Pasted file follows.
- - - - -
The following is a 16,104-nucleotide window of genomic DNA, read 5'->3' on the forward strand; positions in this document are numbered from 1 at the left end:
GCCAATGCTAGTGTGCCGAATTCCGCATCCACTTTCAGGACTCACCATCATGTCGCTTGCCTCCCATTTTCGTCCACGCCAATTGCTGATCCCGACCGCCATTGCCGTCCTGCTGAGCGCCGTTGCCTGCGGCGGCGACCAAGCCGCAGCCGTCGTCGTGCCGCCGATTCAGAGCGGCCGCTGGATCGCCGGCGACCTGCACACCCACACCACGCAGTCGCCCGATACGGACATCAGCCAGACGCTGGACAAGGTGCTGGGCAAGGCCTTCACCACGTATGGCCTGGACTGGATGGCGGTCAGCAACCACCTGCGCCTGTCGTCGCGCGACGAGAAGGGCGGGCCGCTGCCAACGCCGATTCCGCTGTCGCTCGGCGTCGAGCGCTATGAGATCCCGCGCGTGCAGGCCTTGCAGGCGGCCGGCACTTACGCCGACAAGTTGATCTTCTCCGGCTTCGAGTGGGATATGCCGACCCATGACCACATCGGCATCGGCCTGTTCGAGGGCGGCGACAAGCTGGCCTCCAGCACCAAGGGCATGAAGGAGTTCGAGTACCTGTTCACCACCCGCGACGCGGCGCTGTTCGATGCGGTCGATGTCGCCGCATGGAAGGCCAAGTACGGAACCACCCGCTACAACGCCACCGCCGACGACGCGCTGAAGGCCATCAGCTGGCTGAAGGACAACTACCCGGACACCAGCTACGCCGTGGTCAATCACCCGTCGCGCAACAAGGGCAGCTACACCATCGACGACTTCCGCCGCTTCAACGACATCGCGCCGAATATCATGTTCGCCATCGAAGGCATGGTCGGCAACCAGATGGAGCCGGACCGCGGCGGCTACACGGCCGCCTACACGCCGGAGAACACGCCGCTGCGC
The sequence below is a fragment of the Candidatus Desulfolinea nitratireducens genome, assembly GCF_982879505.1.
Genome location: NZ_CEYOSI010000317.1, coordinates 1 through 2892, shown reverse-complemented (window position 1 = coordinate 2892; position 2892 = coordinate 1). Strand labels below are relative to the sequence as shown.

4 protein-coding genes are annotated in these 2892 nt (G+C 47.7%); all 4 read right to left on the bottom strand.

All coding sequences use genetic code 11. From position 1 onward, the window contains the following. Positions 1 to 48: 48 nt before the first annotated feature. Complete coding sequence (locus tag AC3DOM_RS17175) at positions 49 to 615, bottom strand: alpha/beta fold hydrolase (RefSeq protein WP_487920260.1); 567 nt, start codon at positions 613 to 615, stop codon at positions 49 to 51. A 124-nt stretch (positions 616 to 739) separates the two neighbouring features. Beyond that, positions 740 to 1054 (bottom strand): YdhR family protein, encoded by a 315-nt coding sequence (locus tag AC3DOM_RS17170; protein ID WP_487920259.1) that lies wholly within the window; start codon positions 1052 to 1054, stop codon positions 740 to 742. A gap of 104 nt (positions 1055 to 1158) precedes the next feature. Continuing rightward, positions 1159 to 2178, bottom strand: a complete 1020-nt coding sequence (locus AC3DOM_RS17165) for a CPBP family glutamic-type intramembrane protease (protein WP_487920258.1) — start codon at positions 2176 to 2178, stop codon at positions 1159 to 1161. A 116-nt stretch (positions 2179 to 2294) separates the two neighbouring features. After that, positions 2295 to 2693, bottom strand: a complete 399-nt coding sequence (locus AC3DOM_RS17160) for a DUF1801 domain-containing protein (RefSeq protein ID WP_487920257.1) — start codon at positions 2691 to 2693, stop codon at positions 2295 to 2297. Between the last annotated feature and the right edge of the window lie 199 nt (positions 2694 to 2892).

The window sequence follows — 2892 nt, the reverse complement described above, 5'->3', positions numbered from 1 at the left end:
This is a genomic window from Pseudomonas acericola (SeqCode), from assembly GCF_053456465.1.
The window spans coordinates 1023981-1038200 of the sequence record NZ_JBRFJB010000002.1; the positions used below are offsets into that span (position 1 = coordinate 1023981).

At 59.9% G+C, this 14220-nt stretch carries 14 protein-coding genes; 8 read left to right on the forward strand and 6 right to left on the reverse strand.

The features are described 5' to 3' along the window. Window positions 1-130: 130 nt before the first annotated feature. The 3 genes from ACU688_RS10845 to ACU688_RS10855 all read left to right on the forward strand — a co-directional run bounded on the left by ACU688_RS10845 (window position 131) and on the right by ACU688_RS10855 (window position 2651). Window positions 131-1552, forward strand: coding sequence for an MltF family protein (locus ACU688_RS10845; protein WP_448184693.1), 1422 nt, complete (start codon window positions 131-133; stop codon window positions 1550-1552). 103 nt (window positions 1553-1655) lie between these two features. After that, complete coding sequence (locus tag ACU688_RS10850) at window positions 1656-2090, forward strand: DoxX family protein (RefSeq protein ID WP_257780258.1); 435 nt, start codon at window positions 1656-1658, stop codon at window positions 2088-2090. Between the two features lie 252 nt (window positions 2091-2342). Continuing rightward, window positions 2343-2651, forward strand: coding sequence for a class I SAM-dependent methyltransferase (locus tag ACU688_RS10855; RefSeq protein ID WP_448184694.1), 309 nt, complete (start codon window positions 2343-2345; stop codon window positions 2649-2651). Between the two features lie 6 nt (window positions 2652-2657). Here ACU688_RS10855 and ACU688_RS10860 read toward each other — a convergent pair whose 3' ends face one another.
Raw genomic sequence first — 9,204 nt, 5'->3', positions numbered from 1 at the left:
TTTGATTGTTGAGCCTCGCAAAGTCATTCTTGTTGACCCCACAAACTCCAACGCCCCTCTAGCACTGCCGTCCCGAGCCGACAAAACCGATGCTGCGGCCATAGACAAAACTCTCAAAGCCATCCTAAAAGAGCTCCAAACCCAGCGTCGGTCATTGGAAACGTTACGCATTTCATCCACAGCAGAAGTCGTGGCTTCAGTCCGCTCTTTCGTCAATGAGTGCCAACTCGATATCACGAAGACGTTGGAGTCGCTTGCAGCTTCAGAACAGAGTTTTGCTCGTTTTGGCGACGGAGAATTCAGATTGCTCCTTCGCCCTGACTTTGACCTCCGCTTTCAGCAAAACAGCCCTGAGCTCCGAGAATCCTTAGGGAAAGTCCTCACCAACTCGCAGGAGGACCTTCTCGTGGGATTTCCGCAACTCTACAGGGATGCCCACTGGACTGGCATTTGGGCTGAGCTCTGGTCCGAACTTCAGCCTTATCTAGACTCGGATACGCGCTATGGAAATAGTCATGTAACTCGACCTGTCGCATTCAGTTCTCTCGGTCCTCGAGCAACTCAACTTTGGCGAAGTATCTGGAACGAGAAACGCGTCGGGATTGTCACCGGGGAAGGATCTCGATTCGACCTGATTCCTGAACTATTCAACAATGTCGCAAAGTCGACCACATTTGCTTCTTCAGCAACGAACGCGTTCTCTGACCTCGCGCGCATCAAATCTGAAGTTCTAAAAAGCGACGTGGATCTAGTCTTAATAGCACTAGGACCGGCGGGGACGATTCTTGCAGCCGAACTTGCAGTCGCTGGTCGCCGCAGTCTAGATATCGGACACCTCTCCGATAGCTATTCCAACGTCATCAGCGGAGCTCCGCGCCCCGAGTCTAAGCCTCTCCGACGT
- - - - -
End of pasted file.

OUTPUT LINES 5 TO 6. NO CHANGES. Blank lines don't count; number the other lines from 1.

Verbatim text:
4 protein-coding genes are annotated in these 2892 nt (G+C 47.7%); all 4 read right to left on the bottom strand.

All coding sequences use genetic code 11. From position 1 onward, the window contains the following. Positions 1 to 48: 48 nt before the first annotated feature. Complete coding sequence (locus tag AC3DOM_RS17175) at positions 49 to 615, bottom strand: alpha/beta fold hydrolase (RefSeq protein WP_487920260.1); 567 nt, start codon at positions 613 to 615, stop codon at positions 49 to 51. A 124-nt stretch (positions 616 to 739) separates the two neighbouring features. Beyond that, positions 740 to 1054 (bottom strand): YdhR family protein, encoded by a 315-nt coding sequence (locus tag AC3DOM_RS17170; protein ID WP_487920259.1) that lies wholly within the window; start codon positions 1052 to 1054, stop codon positions 740 to 742. A gap of 104 nt (positions 1055 to 1158) precedes the next feature. Continuing rightward, positions 1159 to 2178, bottom strand: a complete 1020-nt coding sequence (locus AC3DOM_RS17165) for a CPBP family glutamic-type intramembrane protease (protein WP_487920258.1) — start codon at positions 2176 to 2178, stop codon at positions 1159 to 1161. A 116-nt stretch (positions 2179 to 2294) separates the two neighbouring features. After that, positions 2295 to 2693, bottom strand: a complete 399-nt coding sequence (locus AC3DOM_RS17160) for a DUF1801 domain-containing protein (RefSeq protein ID WP_487920257.1) — start codon at positions 2691 to 2693, stop codon at positions 2295 to 2297. Between the last annotated feature and the right edge of the window lie 199 nt (positions 2694 to 2892).